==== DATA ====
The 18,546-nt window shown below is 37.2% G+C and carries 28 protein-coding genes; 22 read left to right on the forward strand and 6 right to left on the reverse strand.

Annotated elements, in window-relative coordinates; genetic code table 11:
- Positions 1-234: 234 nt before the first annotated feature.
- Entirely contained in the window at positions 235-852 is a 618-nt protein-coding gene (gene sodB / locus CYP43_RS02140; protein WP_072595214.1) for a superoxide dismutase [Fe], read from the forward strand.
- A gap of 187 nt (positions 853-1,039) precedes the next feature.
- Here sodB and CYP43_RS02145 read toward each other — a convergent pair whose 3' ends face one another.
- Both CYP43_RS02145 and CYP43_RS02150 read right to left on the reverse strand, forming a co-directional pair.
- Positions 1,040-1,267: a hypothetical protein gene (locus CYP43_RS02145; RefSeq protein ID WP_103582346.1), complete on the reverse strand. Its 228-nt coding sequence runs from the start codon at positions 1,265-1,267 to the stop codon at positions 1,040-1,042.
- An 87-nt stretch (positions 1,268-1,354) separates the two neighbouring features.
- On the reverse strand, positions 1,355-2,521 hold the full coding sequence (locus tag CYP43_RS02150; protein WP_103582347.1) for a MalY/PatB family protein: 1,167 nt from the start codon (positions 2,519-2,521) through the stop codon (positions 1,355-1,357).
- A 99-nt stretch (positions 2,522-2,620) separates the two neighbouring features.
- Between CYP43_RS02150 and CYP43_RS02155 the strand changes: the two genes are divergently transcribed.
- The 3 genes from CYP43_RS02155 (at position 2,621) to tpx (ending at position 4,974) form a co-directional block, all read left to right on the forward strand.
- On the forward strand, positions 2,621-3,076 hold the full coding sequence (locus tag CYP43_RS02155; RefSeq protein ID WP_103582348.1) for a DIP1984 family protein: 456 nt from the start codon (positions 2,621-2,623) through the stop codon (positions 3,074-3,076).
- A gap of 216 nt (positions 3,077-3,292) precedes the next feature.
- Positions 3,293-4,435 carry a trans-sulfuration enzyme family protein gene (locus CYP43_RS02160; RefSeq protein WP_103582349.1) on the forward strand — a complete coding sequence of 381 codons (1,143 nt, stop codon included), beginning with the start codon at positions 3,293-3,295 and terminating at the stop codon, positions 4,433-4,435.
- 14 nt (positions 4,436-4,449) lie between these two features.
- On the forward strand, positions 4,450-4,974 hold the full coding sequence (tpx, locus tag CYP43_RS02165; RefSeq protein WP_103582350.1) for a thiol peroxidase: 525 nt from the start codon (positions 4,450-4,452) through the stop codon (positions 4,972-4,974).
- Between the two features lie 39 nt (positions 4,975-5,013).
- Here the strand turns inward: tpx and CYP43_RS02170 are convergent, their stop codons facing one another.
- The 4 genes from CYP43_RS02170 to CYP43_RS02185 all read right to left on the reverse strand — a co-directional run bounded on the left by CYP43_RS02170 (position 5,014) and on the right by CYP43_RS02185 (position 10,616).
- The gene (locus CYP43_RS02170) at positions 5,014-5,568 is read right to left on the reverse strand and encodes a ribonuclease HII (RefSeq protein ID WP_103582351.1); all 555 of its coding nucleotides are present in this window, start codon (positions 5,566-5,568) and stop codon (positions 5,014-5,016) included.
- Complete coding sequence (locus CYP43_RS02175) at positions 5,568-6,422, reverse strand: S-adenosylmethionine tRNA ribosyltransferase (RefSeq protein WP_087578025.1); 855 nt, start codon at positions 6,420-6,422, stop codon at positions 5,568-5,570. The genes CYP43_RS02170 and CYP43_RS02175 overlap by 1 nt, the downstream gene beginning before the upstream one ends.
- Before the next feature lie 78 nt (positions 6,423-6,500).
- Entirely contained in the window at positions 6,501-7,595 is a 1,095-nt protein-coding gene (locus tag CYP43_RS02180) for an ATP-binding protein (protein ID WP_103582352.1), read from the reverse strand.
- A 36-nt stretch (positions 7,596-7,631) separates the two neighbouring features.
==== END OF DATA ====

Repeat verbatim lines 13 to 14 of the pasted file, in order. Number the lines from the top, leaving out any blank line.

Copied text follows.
- The 3 genes from CYP43_RS02155 (at position 2,621) to tpx (ending at position 4,974) form a co-directional block, all read left to right on the forward strand.
- On the forward strand, positions 2,621-3,076 hold the full coding sequence (locus tag CYP43_RS02155; RefSeq protein ID WP_103582348.1) for a DIP1984 family protein: 456 nt from the start codon (positions 2,621-2,623) through the stop codon (positions 3,074-3,076).